Neetu Singh obtained her Bachelors and Masters degrees from the University of Mumbai, after which she moved to USA to perform doctoral work in chemistry with Prof. Andrew Lyon at Georgia Institute of Technology, Atlanta. At Georgia Tech, she worked on developing novel synthetic routes towards the design of multifunctional hydrogel nanoparticles. Following her PhD, she moved to Cambridge, MA to pursue her postdoctoral studies at the Harvard-MIT Division of Health Sciences and Technology with Prof. Sangeeta Bhatia. In the Bhatia laboratory, her research efforts were focused on developing nanomaterials for achieving and investigating RNA therapy. She returned to India and joined as faculty in the Polymer Sciences and Engineering Division at the National Chemical Laboratory (NCL), Pune in 2012. She joined as an Assistant Professor in the Center for Biomedical Engineering (CBME), IIT-Delhi in April 2014 and got promoted to Associate Professor in March 2019. In her current program at IITD, she is establishing a research program that explores systematic probing into nanomaterials biological activity and formulates “design rules” for developing biosystem for specific bio-medical & technological applications.
Her important scientific contribution in developing strategies for managing cancer got her the Kiran Shaw-Mazumdar International Oncology Fellowship, for establishing cancer-based-research ties with MIT, USA. She is also a recipient of the Innovative Young Biotechnologist award 2013, NASI-Scopus Young Scientist Award 2019, and Janaki Ammal-National Women Bioscientist Award 2020-21.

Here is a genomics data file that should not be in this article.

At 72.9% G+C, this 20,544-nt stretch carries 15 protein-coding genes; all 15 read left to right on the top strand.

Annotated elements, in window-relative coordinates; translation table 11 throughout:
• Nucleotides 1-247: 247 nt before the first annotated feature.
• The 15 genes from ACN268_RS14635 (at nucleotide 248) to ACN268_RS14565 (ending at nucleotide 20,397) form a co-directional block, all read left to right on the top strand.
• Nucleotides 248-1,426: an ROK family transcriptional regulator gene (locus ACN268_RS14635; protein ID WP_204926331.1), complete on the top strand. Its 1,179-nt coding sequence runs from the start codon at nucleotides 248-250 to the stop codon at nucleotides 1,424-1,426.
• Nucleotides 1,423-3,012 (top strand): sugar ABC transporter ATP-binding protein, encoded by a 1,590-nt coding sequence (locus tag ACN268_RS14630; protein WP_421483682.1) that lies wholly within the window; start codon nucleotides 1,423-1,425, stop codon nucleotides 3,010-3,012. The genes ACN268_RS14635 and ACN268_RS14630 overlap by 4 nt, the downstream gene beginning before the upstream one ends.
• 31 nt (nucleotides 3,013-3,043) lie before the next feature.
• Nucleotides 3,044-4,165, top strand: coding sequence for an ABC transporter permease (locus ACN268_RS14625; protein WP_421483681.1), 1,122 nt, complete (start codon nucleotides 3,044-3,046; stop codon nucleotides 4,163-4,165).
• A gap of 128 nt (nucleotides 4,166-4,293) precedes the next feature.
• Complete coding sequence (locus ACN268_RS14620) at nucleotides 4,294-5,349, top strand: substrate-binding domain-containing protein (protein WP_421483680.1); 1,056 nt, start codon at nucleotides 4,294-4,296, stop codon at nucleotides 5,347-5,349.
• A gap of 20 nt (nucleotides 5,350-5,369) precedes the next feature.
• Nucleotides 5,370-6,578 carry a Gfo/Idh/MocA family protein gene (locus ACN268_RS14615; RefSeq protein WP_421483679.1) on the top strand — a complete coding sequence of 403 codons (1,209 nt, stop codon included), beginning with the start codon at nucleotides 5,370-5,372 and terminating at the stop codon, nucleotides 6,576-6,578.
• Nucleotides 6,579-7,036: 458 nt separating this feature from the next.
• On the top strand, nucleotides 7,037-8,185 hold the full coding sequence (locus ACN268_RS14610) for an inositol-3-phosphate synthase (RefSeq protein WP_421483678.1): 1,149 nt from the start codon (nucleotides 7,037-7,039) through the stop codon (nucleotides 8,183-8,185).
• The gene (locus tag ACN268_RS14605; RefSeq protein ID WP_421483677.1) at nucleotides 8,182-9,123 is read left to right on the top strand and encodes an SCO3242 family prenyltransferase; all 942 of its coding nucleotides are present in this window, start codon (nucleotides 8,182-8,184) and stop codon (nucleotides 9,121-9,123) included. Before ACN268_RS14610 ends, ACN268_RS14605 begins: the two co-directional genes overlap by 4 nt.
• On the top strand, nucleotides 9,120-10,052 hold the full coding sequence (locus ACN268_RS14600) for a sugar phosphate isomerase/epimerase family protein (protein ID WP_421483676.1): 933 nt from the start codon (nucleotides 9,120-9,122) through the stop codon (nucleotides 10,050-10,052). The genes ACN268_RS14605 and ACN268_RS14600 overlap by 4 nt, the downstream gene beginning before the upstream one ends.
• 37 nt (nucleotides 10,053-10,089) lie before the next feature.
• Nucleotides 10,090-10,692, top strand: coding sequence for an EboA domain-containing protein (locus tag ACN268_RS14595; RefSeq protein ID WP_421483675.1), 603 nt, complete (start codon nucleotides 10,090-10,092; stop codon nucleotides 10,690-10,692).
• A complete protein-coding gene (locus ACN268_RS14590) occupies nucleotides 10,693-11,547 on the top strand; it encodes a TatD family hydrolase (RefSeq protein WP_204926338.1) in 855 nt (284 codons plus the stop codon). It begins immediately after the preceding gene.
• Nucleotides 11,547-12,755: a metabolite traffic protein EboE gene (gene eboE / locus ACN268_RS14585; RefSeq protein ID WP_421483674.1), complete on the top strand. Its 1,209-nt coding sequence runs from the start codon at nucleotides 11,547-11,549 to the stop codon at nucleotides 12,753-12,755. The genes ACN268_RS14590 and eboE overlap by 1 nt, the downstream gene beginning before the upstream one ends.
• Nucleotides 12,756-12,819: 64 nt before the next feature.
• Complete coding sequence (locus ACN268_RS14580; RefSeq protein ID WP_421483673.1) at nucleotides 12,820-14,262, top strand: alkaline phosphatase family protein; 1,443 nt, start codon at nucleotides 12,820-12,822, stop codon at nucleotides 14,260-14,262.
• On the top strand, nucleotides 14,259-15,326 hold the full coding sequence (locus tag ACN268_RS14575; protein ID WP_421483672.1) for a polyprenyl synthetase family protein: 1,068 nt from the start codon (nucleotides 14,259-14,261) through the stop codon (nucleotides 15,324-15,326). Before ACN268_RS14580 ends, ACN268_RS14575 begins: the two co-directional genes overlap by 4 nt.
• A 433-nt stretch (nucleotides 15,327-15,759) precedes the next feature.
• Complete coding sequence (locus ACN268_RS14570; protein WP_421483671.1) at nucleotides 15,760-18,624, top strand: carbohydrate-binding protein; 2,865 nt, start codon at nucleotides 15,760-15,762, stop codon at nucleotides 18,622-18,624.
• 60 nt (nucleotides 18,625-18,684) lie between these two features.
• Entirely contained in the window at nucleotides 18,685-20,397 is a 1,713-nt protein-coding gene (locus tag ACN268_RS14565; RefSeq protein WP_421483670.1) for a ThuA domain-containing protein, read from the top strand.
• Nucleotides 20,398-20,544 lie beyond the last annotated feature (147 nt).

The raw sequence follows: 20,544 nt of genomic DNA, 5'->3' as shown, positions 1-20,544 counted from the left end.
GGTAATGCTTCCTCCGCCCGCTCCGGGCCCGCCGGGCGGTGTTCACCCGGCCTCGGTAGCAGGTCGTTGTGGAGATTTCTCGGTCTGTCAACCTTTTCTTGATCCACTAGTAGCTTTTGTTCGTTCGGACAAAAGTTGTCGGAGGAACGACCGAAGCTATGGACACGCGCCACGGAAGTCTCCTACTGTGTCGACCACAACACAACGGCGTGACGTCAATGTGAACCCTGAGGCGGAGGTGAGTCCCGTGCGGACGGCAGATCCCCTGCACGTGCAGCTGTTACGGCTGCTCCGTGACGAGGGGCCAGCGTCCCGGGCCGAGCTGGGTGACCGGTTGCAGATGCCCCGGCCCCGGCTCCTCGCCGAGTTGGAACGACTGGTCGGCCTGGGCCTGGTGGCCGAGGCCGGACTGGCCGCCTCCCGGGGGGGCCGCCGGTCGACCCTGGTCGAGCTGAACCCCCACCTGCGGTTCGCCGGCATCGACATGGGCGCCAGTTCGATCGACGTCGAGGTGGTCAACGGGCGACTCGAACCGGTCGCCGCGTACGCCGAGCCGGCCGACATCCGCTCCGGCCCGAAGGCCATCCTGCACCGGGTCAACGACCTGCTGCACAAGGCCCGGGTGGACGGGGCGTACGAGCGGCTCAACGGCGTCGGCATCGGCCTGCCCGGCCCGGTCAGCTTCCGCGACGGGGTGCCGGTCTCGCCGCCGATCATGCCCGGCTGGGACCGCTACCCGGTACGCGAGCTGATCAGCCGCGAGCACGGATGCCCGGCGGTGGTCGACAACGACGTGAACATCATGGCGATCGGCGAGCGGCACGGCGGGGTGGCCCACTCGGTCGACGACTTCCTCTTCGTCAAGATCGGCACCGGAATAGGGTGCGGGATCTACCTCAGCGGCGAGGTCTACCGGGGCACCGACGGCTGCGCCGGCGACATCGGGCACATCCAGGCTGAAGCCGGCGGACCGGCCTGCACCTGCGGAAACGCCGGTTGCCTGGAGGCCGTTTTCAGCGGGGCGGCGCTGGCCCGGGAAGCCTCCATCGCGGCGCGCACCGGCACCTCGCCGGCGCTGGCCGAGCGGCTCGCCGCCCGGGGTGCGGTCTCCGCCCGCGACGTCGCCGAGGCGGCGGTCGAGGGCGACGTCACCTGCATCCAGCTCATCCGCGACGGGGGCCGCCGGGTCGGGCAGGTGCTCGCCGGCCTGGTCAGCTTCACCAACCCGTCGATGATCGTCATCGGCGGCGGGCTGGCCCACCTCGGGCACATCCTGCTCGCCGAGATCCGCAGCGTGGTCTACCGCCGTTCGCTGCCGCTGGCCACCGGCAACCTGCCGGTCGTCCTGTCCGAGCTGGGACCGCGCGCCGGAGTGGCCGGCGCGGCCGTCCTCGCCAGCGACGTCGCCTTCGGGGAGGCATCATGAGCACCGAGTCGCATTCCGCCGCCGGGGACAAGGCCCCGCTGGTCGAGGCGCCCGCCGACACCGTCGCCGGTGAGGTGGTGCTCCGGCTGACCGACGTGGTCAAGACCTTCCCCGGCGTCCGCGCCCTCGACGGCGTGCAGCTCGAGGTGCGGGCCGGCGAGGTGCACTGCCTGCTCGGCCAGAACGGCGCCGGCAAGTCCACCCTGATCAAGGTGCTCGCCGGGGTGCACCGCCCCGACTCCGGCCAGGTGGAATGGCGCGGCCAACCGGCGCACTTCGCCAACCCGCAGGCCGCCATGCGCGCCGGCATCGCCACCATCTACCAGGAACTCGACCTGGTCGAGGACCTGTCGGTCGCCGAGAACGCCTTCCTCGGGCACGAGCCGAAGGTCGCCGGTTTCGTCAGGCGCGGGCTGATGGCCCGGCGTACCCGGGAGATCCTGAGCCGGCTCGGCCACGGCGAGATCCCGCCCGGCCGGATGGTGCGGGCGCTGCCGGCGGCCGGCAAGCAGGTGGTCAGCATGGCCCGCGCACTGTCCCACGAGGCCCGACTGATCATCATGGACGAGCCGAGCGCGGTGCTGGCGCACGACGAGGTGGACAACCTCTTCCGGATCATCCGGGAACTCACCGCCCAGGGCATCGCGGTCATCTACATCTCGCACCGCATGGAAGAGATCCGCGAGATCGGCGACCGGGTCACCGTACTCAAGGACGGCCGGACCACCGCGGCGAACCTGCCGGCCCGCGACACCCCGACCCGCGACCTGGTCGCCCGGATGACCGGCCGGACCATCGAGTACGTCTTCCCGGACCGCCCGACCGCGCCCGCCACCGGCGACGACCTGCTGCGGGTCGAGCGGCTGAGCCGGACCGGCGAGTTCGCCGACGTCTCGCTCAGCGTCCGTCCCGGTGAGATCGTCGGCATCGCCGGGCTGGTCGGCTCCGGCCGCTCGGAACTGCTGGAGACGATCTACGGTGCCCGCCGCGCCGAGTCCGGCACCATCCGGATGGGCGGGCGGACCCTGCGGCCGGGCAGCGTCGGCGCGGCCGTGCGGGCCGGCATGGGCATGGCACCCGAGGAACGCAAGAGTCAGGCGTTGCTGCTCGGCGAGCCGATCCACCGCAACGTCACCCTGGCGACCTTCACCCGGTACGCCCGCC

Areas of Interest:
- Structure-activity relationships in design of biologically relevant nanostructures
- Smart Functional Nanomaterials (drug delivery, biosensors and biomedical implant coatings)
- Tissue engineering
Our group is interested in integrating concepts and skills from chemistry, materials science, and biology to design nano-structured materials with enhanced functionality for applications in biomedical implants, cancer diagnostics, and drug delivery. We are particularly focused on seeking a systematic understanding of the bio-activity of nanostructures and developing specific structure-bioactivity relationships. We believe that such a rational approach is necessary for systematically advancing nano-materials and biomedical technologies of the future.